The Dutchman will be defending his current title and searching for his fourth rainbow jersey on a course dominated by sand and a huge bridge in Ostende, Belgium, Sunday, and an early recon of the route has given him a lot to be happy about.
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“My first impression? That there is a lot of wind,” van der Poel told Het Nieuwsblad after taking a ride in blustery conditions Thursday. “But it is a very nice circuit, especially the beach part with the bridge is very difficult … I hope it will be a bit smoother on Sunday, but the difference will be made on the beach.”
Although van der Poel has had the slight upper hand on long-time foe Wout van Aert through the ‘cross season to date, the Belgian is heading into the worlds with a win at last weekend’s final World Cup round in his pocket and a reputation for benefiting from courses stacked with sand.
Van der Poel said he’s not worried by Van Aert’s historical performances, which includes a win at the same coastal course at the Belgian nationals in 2017. The defending Dutchman instead believes that the pick-‘n’-mix course of sand, tight twisting grassy sections, and several paved sectors offers something for everyone.
“In the past, I might have been kept awake about that, but not anymore, certainly not after what I saw today,” van der Poel said. “The course has pleasantly surprised me. It’s not going to be mud ‘cross in the fields, and I always enjoy riding in the sand.”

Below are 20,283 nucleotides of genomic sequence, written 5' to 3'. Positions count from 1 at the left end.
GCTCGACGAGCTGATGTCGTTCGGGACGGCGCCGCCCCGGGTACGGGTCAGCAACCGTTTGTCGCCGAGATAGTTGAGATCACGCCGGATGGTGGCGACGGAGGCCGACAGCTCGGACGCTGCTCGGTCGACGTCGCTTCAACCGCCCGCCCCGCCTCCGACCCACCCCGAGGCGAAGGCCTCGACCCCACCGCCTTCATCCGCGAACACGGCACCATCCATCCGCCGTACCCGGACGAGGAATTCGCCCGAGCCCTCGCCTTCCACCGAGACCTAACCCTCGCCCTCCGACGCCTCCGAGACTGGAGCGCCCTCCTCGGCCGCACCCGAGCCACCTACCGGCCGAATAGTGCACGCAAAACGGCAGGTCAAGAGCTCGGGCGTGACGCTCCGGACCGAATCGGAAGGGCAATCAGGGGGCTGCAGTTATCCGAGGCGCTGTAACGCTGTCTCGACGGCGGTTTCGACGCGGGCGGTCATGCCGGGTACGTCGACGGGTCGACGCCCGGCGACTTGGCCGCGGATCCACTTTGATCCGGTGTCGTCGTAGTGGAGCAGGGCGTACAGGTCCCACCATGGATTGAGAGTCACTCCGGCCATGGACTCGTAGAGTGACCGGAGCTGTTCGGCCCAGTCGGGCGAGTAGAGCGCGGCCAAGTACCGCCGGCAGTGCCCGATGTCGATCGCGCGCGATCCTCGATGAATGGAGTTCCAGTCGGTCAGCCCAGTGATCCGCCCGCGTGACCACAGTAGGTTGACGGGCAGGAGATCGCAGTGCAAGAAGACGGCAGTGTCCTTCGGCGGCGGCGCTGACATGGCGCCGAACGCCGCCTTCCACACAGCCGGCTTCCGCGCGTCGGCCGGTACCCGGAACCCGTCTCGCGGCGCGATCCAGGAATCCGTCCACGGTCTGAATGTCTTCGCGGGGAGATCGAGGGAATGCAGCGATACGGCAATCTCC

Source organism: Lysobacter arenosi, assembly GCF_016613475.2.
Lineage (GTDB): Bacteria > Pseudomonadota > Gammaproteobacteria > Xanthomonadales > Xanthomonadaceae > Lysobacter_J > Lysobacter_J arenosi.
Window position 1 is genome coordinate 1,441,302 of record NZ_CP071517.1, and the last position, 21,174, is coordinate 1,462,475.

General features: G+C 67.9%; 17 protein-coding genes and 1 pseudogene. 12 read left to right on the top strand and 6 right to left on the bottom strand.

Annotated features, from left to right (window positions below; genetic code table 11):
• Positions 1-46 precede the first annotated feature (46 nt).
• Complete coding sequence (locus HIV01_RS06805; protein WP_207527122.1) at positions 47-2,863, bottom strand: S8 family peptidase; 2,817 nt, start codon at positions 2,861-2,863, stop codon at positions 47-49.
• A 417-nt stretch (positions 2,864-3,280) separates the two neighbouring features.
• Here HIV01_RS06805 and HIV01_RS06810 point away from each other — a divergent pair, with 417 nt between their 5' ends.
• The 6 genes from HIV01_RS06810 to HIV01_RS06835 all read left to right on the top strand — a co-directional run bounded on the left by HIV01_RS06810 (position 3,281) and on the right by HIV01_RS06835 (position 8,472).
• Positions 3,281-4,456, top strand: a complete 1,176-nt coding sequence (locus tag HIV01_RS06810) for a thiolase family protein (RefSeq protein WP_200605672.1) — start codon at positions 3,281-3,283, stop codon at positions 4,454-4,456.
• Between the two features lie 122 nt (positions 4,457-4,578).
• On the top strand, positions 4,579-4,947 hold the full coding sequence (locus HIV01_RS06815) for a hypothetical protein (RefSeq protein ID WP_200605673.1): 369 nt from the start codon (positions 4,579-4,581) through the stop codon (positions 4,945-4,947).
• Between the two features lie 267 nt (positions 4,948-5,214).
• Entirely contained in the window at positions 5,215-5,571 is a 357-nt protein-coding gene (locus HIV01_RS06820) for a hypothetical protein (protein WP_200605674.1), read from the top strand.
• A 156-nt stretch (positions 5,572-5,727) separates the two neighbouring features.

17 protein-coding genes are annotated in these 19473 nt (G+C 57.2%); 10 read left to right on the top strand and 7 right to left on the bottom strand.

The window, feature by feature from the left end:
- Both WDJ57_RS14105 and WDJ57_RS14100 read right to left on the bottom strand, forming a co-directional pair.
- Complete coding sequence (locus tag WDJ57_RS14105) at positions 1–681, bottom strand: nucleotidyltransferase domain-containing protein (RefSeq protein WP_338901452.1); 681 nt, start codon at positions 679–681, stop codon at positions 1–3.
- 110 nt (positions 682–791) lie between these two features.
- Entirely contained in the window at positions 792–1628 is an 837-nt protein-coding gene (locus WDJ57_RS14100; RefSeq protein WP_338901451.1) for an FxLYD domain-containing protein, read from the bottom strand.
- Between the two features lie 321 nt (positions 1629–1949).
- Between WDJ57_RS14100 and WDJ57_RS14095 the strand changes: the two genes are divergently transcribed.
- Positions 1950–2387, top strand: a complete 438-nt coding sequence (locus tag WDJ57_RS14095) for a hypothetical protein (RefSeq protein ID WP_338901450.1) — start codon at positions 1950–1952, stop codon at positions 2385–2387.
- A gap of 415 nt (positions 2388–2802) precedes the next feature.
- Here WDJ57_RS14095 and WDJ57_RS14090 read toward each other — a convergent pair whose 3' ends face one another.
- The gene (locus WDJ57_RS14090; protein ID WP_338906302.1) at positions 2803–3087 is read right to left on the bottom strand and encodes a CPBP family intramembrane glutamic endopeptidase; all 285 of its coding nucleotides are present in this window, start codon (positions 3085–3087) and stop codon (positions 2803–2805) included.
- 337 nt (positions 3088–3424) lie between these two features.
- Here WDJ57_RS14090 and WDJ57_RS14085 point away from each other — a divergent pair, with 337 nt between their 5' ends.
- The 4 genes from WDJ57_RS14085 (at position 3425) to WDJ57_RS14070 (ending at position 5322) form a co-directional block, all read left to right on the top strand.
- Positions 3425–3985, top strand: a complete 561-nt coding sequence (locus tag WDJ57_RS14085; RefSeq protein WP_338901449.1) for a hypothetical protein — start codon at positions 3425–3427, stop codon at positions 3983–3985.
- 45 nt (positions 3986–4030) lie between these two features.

“It’s a course where we both have our part,” he continued. “The technical section on the grass suits me well, and the sand and the bridge are perhaps a bit more in favor of Wout’s power. But it is not a really big disadvantage for me.”
Top-tier ‘crossers have not yet ridden a circuit heavy in sand through the season to date, and both van Aert and van der Poel have both signaled in the last week that the lack of recent precedent wipes the slate clean in terms of head-to-head records this winter. As van der Poel said after his recon, the selection is likely to be made by success in the sand, adding that a good sprinkling of fair fortune and cool thinking will be as necessary as optimal tire pressures or peerless technique.
“The strange thing will be that you can punch away in one sand strip for twenty seconds, while you can lose another twenty seconds afterward, he said. “It’s just a matter of keeping calm should something happen.”